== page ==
Families of travelers who have a few hairy members tend to have more complications than the rest of us when it comes to planning our holidays.
What do we do with them? Where can we go? What documentation and requirements must be fulfilled? These are just some of the questions that torment us when choosing our destination.
We bring you a complete guide based on our experience, an experience of a family of two humans and five dogs that have traveled through Europe from end to end and have even lived together in some of the most restrictive countries.
Throughout this entry we will try to answer all aspects to be taken into account before starting our journey so that we can have an unforgettable experience with our most loyal friends.
The first trip outside our borders that we made with dogs was to Germany, for two months we had to move to Munich to do a German course and of course, we could not leave them behind.
Documentation required for European Union countries
Moving around the countries of the continental European Union is much simpler than we might think at first, the requirements detailed below are not very different from those asked of us within Spain itself.
- Microchip or tattoo, the tattoo is only valid for animals that were identified before July 3, 2011.
- The animal must be over 3 months old, this is because many of the vaccines cannot be given in the first months of life. If you have a puppy with less age better think about a national destination.
- Have the animal’s European passport updated. It’s the typical blue passport with the stars. Many communities issue their own passport (very common when you buy a dog from a breeder) this type of passport is useless, I don’t even think it is valid between different autonomous communities. The best thing you can do in this case is to go to your vet and get an official one stamped and signed.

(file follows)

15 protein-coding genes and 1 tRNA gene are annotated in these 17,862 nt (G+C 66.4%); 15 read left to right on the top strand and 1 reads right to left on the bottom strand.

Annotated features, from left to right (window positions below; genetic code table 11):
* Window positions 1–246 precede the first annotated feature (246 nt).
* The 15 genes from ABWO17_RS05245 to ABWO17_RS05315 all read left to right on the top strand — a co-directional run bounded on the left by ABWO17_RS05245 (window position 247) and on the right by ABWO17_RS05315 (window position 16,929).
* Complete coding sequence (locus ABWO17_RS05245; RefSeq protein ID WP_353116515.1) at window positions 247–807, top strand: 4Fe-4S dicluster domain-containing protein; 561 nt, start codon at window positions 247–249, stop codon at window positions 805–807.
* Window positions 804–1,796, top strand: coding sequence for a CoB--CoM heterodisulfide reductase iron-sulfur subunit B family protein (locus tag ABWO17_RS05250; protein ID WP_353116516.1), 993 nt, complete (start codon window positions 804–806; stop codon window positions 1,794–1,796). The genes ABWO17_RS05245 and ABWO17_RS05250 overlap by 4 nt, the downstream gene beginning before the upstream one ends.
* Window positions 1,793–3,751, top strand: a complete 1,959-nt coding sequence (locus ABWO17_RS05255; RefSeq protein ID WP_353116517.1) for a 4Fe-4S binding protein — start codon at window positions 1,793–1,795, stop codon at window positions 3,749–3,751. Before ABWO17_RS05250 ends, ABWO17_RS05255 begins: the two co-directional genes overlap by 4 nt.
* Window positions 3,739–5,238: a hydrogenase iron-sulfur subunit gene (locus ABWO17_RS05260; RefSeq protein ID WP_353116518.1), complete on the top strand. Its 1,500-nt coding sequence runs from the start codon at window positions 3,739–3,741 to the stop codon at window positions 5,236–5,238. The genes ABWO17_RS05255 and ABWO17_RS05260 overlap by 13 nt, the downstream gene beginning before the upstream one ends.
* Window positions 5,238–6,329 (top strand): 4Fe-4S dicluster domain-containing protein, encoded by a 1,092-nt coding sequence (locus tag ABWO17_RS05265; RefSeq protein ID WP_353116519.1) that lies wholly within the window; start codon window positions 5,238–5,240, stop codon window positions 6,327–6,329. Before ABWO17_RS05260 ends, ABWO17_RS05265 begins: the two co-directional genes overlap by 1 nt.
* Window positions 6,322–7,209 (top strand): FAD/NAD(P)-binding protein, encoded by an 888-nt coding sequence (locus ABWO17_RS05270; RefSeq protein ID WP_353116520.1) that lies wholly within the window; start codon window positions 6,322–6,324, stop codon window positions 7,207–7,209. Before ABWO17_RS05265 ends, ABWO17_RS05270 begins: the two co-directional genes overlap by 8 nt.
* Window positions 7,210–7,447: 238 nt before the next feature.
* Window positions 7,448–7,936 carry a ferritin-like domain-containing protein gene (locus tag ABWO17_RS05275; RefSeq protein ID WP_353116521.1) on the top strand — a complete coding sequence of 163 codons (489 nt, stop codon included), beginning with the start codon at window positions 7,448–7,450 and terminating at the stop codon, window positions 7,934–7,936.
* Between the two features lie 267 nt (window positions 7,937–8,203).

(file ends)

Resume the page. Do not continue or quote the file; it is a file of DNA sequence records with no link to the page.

- Rabies vaccination up to date. Here are two key points to keep in mind; if it is the first time the animal is vaccinated, the validity will be 21 days after the date on which it was vaccinated. If for any reason the dog has its rabies vaccinations but this year it was forgotten and a few months have passed then you will have to wait 21 days from the new vaccination date. This is very important.
- Maximum number of pets. For many people this is not a problem since in the most extreme case they usually don’t have more than three dogs, but in our case with five, we are at the limit. The European Union allows free travel with pets up to a maximum of 5 animals. If you have 6 you have to ask for a special permit as it can be considered as animal trade.
- Dangerous races. There are countries where the so-called dangerous races are forbidden to enter. These races are usually the stigmatized Pitbull, American Stafford, Rottweiler and Dobermann. I imagine that if you have one of these breeds you have already been forced to take out special insurance and must comply with a series of legal requirements.
As we move around continental Europe, you know that there are no borders so no one will stop you anywhere, but you run the risk that in a street or a park a couple of guards will approach you and ask for your documents. There you can get into trouble and they can even take the animal away from you and in the worst case, put it down. I know it’s hard but you must know what you’re exposing yourself to. In the end I think it will all depend on the attitude of the animal itself and the police.